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When Jose Fernandez walks into the 18-and-over strip club, where only the drinks are virgins, that’s called “Rookie Nookie,” he flips his rookie cards like they’re dollar bills, yelling, “Jose make it rain! Jose make it rain! Get it? Hoe say, ‘Make it rain.'” He explains his puns, but he doesn’t need to explain his stuff. It’s filthy with a side of Dirt Nasty. Last night, his line was 8 IP, 0 ER, 3 baserunners (2 hits) and 10 Ks. Sure, it was against the Padres, but Nolasco just got his asco handed to him by the same team. Fernandez is in the upper echelon of K-rates (9+) for all pitchers with a more than manageable walk rate (hair above 3). Oh, and he’s 20 years old. He can’t buy alcohol! He can’t legally marry an illegal alien in the state of Mississippi without parental consent! He’s so young Jose Tabata’s wife could’ve gave birth to him! He skipped right from High-A to the majors, so this is basically his Double-A season. I just got goose pimples on my butt thinking about how good he can be next year. Anyway, here’s what else I saw yesterday in fantasy baseball:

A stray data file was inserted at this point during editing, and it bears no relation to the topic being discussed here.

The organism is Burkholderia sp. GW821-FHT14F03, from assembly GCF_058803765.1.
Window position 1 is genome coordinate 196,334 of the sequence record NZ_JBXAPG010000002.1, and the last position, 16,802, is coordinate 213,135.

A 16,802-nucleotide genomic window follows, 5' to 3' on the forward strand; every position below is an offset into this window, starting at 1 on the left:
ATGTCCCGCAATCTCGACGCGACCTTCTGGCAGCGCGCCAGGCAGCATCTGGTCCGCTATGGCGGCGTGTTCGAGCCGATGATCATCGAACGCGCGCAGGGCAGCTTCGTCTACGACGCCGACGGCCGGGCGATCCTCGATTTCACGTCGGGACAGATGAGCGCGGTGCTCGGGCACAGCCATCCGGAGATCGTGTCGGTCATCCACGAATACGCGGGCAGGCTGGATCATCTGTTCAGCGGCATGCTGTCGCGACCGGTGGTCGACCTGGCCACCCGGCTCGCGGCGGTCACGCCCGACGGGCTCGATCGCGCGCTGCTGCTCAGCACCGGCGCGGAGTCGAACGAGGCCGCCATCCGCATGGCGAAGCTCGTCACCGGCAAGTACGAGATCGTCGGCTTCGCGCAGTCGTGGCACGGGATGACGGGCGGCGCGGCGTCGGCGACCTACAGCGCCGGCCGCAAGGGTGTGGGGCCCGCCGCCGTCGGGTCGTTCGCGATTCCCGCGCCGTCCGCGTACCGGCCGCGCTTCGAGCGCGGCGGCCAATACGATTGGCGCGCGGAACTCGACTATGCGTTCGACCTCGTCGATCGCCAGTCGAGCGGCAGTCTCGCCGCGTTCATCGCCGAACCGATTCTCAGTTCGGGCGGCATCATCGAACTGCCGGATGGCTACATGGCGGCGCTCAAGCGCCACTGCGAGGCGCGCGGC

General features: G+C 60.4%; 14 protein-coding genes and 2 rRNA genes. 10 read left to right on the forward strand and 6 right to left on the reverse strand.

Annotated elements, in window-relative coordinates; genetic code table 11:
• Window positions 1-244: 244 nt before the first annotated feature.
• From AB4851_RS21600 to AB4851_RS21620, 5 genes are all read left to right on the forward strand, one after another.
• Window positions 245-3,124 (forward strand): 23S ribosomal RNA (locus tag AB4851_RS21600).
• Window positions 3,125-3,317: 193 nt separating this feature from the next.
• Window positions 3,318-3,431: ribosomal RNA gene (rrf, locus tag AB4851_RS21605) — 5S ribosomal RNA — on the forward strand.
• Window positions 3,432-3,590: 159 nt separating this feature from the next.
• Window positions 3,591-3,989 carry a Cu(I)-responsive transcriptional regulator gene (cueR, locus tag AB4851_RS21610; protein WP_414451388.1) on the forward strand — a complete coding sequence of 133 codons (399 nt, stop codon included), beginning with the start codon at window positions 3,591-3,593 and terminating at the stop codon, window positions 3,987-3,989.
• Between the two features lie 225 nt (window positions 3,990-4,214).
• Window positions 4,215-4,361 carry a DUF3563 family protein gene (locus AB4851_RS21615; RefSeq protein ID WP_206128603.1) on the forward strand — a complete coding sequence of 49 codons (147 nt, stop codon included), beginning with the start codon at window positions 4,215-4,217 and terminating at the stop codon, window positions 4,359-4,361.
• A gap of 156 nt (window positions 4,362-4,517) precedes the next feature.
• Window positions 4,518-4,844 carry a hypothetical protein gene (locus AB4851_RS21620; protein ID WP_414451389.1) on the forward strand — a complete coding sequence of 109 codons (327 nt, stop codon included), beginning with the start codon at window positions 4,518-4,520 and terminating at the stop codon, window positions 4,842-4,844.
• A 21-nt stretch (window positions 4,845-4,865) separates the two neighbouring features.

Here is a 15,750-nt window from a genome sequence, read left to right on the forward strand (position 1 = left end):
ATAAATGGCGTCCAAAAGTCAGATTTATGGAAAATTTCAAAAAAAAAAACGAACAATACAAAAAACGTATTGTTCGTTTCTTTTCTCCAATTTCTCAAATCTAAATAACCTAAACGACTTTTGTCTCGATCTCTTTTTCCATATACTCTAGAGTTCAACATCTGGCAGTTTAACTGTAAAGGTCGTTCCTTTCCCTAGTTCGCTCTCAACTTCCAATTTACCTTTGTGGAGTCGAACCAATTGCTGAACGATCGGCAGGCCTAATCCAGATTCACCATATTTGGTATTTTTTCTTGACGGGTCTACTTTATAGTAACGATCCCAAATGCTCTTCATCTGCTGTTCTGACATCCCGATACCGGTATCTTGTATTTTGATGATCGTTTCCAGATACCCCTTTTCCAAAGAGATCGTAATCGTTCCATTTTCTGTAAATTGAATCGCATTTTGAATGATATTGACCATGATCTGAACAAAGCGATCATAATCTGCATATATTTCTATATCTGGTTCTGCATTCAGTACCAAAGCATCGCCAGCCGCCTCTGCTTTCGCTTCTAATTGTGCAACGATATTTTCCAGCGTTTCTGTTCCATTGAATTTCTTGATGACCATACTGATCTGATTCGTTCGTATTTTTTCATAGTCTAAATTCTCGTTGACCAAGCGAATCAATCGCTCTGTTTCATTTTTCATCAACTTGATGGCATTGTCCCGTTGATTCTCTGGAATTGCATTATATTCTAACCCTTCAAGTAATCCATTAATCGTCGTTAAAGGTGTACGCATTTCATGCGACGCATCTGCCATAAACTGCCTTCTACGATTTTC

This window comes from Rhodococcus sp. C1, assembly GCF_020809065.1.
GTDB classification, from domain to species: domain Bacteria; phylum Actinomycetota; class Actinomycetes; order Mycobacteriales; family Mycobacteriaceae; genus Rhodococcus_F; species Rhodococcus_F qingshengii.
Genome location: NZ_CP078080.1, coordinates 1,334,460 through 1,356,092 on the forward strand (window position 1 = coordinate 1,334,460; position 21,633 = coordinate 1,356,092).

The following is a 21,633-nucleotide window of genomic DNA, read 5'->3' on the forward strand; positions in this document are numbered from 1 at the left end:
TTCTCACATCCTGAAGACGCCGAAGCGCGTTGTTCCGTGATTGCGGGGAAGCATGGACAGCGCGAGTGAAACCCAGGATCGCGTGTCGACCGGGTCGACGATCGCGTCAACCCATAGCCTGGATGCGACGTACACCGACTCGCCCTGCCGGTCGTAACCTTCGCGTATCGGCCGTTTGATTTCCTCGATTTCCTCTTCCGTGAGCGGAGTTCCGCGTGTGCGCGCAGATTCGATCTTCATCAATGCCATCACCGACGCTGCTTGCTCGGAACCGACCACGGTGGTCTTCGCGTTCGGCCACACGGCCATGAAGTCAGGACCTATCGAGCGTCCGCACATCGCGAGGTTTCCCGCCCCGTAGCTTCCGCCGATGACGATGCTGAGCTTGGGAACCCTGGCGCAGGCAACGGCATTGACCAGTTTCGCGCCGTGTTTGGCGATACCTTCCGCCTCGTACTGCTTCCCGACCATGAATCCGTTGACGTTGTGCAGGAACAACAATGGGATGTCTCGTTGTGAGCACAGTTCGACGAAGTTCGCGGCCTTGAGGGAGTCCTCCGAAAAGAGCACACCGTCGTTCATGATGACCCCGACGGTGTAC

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I went ahead and picked up Jarrod Dyson this past week only to watch him sprain his ankle before even entering my lineup. ESPN has him listed as 0.0% ownership, so apparently my team doesn’t even count in their world. I was about to get all depressed about it and throw on my Skinny Puppy t-shirt and black eyeliner when I realized that this is a SAGNOF world, and that means when one speedster goes down, we just go to the heap for another. We’re about 1/4 of the way through the season already, and that means it’s time to take a look at some stats for pitchers, catchers, and teams to try to exploit when chasing steals. I’ll also take a look at what Will Venable is up to and how Pedro Florimon may be a possible source of cheap speed in very deep leagues. At the beginning of the season, I posted the 2012 numbers for pitchers and catchers who should be exploited or avoided when it comes to steals, as well as team SB allowed for matchup purposes. Here are those same stats through the first 40 games of the 2013 season.